Histogram

Histograms track the size and number of events in buckets. This allows for aggregatable calculation of quantiles.

from prometheus_client import Histogram
h = Histogram('request_latency_seconds', 'Description of histogram')
h.observe(4.7)    # Observe 4.7 (seconds in this case)

The default buckets are intended to cover a typical web/rpc request from milliseconds to seconds. They can be overridden by passing buckets keyword argument to Histogram.

There are utilities for timing code:

@h.time()
def f():
  pass

with h.time():
  pass

Info

Info tracks key-value information, usually about a whole target.

from prometheus_client import Info
i = Info('my_build_version', 'Description of info')
i.info({'version': '1.2.3', 'buildhost': 'foo@bar'})

Enum

Enum tracks which of a set of states something is currently in.

from prometheus_client import Enum
e = Enum('my_task_state', 'Description of enum',
        states=['starting', 'running', 'stopped'])
e.state('running')

Labels

All metrics can have labels, allowing grouping of related time series.

See the best practices on naming and labels.

Taking a counter as an example:

from prometheus_client import Counter
c = Counter('my_requests_total', 'HTTP Failures', ['method', 'endpoint'])
c.labels('get', '/').inc()
c.labels('post', '/submit').inc()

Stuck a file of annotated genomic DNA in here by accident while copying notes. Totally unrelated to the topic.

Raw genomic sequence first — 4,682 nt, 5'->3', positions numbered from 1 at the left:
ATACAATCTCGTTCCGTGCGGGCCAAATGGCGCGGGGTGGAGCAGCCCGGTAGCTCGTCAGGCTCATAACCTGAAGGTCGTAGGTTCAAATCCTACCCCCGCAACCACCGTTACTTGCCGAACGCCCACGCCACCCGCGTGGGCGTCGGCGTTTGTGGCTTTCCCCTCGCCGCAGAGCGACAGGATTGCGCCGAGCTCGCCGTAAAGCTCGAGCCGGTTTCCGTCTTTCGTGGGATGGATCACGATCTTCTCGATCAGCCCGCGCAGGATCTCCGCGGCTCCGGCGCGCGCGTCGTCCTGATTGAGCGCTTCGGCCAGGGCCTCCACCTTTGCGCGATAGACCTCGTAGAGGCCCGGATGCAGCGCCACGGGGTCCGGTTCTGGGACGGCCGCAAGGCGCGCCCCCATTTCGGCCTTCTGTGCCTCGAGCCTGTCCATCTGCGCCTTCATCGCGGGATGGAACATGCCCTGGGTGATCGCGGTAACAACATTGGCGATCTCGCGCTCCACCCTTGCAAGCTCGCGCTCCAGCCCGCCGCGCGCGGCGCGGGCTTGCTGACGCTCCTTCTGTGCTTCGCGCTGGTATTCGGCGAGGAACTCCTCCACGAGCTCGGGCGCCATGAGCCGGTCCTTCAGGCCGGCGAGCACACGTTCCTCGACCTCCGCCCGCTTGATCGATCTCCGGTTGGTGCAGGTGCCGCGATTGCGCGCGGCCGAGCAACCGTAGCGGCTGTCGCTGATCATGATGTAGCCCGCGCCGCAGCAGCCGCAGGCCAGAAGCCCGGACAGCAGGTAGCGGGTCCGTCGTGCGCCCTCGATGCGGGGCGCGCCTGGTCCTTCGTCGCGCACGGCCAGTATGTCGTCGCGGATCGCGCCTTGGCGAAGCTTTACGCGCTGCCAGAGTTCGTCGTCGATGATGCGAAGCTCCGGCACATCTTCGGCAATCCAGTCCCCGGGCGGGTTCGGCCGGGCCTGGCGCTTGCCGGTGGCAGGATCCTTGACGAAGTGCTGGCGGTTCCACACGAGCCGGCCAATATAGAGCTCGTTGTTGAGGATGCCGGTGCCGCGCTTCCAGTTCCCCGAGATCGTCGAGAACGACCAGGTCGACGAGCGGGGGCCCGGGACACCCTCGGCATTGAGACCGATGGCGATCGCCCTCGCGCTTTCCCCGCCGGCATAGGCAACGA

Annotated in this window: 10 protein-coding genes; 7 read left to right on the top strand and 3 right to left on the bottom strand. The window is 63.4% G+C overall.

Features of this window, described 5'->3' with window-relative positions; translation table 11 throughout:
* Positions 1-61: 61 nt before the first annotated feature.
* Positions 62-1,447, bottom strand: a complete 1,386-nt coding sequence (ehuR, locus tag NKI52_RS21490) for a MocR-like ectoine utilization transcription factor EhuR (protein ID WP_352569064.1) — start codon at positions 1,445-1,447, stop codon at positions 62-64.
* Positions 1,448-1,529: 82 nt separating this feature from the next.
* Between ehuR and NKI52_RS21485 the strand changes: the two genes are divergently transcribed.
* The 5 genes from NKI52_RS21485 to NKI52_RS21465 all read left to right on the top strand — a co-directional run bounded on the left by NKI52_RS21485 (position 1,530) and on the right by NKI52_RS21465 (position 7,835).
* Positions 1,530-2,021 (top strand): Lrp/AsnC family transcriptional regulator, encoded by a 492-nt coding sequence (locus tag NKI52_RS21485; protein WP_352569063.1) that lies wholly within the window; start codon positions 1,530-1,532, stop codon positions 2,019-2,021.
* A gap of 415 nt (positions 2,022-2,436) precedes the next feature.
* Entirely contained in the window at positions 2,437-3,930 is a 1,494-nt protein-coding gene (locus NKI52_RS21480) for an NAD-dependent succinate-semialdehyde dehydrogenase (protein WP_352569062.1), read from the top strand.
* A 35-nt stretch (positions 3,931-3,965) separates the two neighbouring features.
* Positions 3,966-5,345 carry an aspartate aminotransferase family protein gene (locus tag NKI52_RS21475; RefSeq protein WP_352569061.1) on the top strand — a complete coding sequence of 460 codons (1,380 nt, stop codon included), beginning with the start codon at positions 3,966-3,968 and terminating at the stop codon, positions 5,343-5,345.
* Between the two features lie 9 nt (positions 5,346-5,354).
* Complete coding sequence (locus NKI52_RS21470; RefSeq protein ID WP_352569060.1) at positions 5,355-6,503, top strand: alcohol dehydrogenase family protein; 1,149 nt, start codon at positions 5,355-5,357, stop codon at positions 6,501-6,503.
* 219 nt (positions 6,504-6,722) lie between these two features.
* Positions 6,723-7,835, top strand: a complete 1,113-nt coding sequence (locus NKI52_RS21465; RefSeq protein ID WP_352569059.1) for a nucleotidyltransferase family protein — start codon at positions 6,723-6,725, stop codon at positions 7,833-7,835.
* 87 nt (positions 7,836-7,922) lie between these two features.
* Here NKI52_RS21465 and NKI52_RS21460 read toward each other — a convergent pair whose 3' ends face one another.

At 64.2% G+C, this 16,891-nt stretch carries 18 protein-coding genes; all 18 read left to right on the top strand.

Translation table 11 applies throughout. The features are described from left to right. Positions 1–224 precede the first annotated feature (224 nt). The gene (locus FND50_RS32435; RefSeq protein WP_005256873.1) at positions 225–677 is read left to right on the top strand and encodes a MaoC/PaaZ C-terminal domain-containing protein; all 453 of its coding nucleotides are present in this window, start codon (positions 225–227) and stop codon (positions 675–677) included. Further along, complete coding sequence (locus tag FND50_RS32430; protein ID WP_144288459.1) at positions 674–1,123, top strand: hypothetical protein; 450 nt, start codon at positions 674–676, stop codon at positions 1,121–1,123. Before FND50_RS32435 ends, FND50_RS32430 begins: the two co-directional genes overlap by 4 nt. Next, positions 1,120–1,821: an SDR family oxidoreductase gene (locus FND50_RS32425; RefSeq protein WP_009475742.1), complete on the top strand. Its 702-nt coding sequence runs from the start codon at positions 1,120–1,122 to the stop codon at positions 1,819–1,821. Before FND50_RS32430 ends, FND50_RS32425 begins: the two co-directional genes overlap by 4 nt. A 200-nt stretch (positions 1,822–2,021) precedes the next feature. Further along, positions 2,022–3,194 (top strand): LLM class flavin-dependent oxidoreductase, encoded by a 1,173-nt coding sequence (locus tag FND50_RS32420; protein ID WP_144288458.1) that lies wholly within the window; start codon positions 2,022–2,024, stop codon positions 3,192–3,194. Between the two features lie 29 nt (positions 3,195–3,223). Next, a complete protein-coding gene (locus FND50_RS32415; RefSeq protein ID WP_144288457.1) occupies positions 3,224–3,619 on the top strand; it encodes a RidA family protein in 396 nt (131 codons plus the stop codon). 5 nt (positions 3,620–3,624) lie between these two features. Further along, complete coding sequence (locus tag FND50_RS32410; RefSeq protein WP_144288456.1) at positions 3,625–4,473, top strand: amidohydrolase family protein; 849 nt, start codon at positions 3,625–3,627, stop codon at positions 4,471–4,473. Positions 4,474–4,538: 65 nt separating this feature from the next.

Labels can also be passed as keyword-arguments:

from prometheus_client import Counter
c = Counter('my_requests_total', 'HTTP Failures', ['method', 'endpoint'])
c.labels(method='get', endpoint='/').inc()
c.labels(method='post', endpoint='/submit').inc()

Metrics with labels are not initialized when declared, because the client can't know what values the label can have. It is recommended to initialize the label values by calling the .labels() method alone:

from prometheus_client import Counter
c = Counter('my_requests_total', 'HTTP Failures', ['method', 'endpoint'])
c.labels('get', '/')
c.labels('post', '/submit')

Exemplars

Exemplars can be added to counter and histogram metrics. Exemplars can be specified by passing a dict of label value pairs to be exposed as the exemplar. For example with a counter:

from prometheus_client import Counter
c = Counter('my_requests_total', 'HTTP Failures', ['method', 'endpoint'])
c.labels('get', '/').inc(exemplar={'trace_id': 'abc123'})
c.labels('post', '/submit').inc(1.0, {'trace_id': 'def456'})

And with a histogram:

from prometheus_client import Histogram
h = Histogram('request_latency_seconds', 'Description of histogram')
h.observe(4.7, {'trace_id': 'abc123'})

Disabling _created metrics

By default counters, histograms, and summaries export an additional series suffixed with _created and a value of the unix timestamp for when the metric was created. If this information is not helpful, it can be disabled by setting the environment variable PROMETHEUS_DISABLE_CREATED_SERIES=True.

Process Collector

The Python client automatically exports metrics about process CPU usage, RAM, file descriptors and start time. These all have the prefix process, and are only currently available on Linux.

The namespace and pid constructor arguments allows for exporting metrics about other processes, for example:

ProcessCollector(namespace='mydaemon', pid=lambda: open('/var/run/daemon.pid').read())

Platform Collector